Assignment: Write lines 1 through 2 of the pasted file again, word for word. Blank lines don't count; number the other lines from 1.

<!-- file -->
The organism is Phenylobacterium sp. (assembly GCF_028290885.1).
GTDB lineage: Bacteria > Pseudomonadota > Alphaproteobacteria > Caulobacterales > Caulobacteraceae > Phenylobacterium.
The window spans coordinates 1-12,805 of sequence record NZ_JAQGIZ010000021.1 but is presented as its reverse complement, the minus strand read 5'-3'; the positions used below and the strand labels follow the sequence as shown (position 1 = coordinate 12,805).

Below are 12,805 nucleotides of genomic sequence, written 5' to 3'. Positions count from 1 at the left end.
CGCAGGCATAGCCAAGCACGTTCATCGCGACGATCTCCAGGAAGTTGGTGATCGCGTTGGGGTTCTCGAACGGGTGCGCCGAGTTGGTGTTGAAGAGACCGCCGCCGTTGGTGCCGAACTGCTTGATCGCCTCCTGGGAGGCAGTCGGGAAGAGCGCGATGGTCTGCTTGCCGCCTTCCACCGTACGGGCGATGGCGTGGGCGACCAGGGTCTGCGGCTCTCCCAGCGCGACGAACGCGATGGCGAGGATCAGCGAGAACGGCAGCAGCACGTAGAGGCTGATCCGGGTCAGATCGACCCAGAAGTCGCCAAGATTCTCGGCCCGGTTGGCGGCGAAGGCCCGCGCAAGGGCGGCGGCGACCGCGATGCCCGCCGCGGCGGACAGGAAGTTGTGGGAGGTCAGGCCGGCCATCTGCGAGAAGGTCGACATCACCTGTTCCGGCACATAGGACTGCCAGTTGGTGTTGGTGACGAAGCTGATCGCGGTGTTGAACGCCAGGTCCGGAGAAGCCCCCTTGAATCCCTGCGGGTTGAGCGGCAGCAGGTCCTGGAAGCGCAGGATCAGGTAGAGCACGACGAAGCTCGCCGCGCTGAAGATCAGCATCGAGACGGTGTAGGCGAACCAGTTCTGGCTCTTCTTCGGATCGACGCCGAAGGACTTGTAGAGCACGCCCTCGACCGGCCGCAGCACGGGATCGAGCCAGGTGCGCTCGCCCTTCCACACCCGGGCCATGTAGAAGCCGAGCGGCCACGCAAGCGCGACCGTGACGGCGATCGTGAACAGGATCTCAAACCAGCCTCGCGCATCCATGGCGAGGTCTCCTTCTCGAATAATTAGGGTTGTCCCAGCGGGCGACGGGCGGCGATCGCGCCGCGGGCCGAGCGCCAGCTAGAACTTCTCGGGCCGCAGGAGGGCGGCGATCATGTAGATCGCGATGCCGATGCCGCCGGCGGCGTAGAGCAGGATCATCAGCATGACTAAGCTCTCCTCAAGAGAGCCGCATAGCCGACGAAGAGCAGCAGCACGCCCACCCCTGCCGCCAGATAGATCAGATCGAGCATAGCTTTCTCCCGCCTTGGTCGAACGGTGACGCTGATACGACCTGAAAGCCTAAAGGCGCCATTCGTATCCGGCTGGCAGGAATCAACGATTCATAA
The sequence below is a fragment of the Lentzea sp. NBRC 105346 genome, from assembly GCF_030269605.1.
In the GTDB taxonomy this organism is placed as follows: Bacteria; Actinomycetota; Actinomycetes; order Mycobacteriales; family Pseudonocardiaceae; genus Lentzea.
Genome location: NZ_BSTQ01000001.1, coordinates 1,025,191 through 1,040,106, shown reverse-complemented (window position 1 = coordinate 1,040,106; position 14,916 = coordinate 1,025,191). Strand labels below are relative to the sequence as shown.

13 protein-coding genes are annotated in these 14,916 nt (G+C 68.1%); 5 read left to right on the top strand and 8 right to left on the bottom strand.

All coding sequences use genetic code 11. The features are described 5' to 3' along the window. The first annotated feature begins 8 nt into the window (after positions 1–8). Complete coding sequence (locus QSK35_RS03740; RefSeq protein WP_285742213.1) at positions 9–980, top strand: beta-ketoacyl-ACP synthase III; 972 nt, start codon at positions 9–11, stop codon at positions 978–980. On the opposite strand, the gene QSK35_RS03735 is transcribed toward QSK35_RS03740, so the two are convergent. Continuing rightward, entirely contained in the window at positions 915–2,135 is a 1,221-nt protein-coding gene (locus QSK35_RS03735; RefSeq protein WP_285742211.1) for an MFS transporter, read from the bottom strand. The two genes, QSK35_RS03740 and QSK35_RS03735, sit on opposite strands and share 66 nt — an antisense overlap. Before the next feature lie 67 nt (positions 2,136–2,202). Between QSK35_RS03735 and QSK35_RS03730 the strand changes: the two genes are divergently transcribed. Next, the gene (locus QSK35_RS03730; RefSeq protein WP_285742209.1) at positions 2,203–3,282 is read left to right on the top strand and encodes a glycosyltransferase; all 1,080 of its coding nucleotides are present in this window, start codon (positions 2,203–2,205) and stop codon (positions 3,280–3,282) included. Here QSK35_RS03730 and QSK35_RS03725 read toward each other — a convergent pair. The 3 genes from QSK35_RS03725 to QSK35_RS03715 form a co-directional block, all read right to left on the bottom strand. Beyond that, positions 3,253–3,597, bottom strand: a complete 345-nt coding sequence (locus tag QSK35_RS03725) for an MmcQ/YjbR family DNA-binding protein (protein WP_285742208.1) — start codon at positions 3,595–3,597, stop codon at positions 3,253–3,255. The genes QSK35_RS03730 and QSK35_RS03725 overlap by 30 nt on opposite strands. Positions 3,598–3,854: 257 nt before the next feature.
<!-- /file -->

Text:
The organism is Phenylobacterium sp. (assembly GCF_028290885.1).
GTDB lineage: Bacteria > Pseudomonadota > Alphaproteobacteria > Caulobacterales > Caulobacteraceae > Phenylobacterium.